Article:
Rhyolite Shack Night Photo Tips

At the Rhyolite Ghost Town in Nevada – but considered part of Death Valley National Park in California — the Milky Way graced us briefly with its presence in early November with a little light painting of a deserted shack adding to the foreground.

Location is also key. You also won’t see it as well when the moon is full or there is too much light pollution. Do yourself a favor prior to heading out and check out an area’s extra light on a light pollution map for better night photography choices. Plus, seek some kind of foreground, from water to mountains or trees, to make the Milky Way even more impressive.

Basic settings for photographing the Milky Way

Once you have the right gear, apps, accessories, and timing, it’s time to start shooting:

  • Use a wider-angle lens, such as 14-20 mm. A wider angle will usually collect more light. And since photographing the Milky Way is all about collecting light, that’s a good thing.
  • Change the camera to manual mode so you can adjust everything yourself.
  • Plug in your wired shutter release or connect your Bluetooth remote so you can release the camera shutter without any jiggle.
  • Set the ISO to 6400 (you may later try moving that down to even 3,200, which I often prefer). Bigger numbers mean more light sensitivity but also the chance for more “noise.”
  • Set the aperture to F/2.8. Smaller numbers mean wider aperture and thus more light. Of course, I am also hoping that your lens is a so-called “fast” lens, meaning you have the ability to change to a wider aperture below F/4.5. If you do not, the photo’s look will change but you can also add light by selecting a higher ISO.
  • Shutter speed is pickier. Milky Way photographs are not super long exposures since the stars are moving surprisingly fast, and you don’t want streaks. How fast you set the speed will depend on your lens and other factors. It may be a few seconds or even up to 30 seconds. Unless you have an app that helps you determine that length, you can just start experimenting. Start with 15 or 20 seconds. After a shot, zoom in on your camera monitor to see if the stars are elongated or actual points. If not a real star point, then make your shutter speed shorter. If there is not enough light, but you still have points, go longer. Then check again to find the right balance for your camera and lens.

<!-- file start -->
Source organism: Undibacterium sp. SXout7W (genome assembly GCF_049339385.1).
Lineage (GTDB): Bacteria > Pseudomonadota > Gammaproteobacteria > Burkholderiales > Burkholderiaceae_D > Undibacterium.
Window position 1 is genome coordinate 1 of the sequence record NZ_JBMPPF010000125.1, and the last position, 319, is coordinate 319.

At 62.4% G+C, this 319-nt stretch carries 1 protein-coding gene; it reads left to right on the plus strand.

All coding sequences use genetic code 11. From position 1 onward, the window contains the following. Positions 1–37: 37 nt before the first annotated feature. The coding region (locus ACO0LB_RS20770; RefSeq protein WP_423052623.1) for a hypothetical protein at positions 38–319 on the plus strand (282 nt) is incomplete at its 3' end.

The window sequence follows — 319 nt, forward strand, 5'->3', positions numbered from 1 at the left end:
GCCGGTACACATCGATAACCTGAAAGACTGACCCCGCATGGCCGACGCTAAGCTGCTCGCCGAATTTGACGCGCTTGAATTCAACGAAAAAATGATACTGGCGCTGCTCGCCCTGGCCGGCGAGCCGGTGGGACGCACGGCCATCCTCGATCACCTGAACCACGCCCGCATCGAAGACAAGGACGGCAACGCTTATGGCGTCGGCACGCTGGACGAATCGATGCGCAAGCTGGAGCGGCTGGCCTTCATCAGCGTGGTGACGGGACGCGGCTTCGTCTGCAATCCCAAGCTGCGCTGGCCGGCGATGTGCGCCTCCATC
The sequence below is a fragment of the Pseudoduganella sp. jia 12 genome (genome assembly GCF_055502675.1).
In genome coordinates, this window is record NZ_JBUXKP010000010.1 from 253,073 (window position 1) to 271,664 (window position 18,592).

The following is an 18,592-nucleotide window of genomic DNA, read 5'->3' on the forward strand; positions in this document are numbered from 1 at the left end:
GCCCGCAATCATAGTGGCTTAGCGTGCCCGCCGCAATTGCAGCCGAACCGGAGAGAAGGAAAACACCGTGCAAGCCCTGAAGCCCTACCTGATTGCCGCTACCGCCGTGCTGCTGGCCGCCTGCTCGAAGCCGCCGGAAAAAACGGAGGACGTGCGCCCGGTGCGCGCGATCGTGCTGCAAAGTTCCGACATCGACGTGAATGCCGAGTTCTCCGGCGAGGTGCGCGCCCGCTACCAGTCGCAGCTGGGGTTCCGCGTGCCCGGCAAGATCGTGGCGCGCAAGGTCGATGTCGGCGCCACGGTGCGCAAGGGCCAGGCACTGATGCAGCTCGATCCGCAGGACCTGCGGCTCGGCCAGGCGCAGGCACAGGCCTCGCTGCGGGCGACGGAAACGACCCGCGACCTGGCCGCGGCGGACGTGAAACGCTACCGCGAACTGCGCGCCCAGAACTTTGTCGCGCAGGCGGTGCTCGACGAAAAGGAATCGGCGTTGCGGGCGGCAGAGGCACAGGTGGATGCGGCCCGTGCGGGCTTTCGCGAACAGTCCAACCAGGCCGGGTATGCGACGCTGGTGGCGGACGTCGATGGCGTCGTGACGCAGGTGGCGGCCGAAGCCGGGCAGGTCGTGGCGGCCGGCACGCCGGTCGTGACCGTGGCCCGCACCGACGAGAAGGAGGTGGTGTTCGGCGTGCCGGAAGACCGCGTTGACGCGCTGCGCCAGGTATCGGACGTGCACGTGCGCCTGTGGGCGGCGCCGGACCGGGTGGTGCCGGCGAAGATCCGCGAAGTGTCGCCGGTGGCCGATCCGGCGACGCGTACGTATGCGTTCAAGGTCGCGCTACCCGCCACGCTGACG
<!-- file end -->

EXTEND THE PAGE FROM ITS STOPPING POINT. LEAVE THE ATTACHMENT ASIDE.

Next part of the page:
• Focus is king. This is even trickier. You can set the camera for infinity, which can work. You can also focus on a bright star. If you have foreground, you’ll need to find a point that allows both to be in focus. Again, until you are more advanced, you may want to just try taking some shots, then looking at them to see where you need to adjust.

Now, start shooting and experimenting, taking a number of shots with different scenes and light and length, looking at them zoomed in on your camera monitor to see what you think you should change. Remember, this is a digital world so you can always delete!

Eagle Lake Milky Way

Also at Acadia park in Maine, the Milky Way dances above Eagle Lake, with some star reflections adding to the drama in the water. And a touch of light added via flashlight on the foreground grasses.

Processing your Milky Way photos

Of course, taking the photos is the first step. Adjusting them using photo editing software such as Lightroom or Photoshop is yet another art and yet another learning process.

After taking a photo, you will need to adjust the tones and so-called “white balance,” and bring out a few colors in the Milky Way, too. There are free programs to get you started.

These tips will help you get a feel for photographing the Milky Way, stars, and galaxies. Remember, thought, the complexity of what, when and how to shoot goes much deeper. Start dabbling and see how excited you get when you see the potential. Not to mention the shriek of joy when you nail your first Milky Way shot.